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Sony claims the battery life of the standard 6-cell battery at 2.5-4.5 hours of use depending on how you use the notebook. During my test I obtained 3 hours and 2 minutes of battery life using the notebook at half screen brightness, wireless on, and a mixture of web browsing and idling. Clearly you would need to have the screen brightness turned even lower and do little more than let the notebook idle if you want to obtain the full 4.5 hours that Sony claims. You can get a large capacity battery for an advertised 4.0-7.5 hours of usage time unplugged, but the larger battery will add weight to the notebook.
One issue of note regarding the battery is the unusual amount of “battery wiggle” in our test unit, similar to what we found in the Sony VAIO CR. Even with the lock switch in the “locked” position the battery is loose in the back of the NR and makes an audible shaking sound as it moves inside the battery compartment. If the locking switch is set to the unlocked position the battery is so loose that you can accidentally disconnect the battery from the power connectors just by picking the notebook up and tilting it backward. This wouldn't be an issue if the battery lock switch stayed in the locked position. Unfortunately, the lock switch has a tendency to easily slide into the unlocked position. This is an unacceptable design flaw because it means users can unintentionally power off the notebook while using it. The last thing you want is for your notebook to shutdown while you’re in the middle of typing an important document.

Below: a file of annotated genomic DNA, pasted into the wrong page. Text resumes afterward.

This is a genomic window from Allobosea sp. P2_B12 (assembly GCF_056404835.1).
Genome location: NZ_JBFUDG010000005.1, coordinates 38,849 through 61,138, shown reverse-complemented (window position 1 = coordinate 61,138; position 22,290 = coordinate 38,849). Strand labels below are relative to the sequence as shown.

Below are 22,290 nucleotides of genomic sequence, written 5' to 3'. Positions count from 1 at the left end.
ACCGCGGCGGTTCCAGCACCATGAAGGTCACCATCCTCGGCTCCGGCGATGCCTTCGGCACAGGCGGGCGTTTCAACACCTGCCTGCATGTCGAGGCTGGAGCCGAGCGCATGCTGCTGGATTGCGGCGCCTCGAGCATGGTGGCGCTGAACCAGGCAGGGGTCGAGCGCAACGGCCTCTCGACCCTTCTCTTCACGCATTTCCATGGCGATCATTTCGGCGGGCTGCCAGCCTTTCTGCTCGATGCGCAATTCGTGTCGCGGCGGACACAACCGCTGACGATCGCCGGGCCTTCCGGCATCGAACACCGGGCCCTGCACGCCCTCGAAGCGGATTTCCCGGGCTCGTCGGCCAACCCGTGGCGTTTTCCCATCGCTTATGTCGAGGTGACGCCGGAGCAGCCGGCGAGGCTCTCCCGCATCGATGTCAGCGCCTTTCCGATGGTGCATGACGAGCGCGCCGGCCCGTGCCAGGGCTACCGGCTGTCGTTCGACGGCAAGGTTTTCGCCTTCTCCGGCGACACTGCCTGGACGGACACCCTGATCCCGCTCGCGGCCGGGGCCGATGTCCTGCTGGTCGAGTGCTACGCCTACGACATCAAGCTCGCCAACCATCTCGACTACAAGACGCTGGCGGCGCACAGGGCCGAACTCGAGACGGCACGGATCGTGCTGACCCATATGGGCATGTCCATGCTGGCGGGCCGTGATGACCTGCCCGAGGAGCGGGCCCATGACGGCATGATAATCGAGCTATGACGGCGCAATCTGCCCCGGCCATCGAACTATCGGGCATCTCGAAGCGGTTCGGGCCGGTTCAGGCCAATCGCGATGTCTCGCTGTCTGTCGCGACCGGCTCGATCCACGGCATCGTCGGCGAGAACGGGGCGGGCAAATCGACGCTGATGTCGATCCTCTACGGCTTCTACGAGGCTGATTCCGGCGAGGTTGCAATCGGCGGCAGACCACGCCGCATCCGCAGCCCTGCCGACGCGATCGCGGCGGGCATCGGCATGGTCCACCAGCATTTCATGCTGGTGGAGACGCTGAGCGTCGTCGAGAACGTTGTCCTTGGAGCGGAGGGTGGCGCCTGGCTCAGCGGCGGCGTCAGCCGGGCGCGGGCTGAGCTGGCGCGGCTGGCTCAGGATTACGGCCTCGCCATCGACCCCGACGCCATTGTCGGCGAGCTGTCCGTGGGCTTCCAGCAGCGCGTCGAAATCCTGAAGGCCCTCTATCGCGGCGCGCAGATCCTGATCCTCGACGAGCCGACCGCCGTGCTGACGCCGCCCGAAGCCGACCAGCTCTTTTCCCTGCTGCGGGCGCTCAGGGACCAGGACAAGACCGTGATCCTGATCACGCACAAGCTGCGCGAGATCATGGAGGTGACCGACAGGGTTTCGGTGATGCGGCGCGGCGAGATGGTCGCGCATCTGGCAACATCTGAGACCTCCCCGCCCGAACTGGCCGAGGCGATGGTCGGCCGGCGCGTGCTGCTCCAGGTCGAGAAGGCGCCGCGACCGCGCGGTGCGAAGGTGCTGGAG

The Sony VAIO NR is a stylish, affordable notebook with a solid set of features that is sure to be appealing to college students or anyone looking for an attractive notebook on a budget. It features enough performance and build quality to keep most users happy. However, thanks to the non-functioning AV Mode, lack of dedicated media buttons, and what can only be called a “design flaw” regarding the battery, consumers might be able to find more attractive choices in the same price range.
Overall, the Sony VAIO NR is a genuinely impressive notebook for Sony, in no small part thanks to the low selling price. That said, there is room for improvement.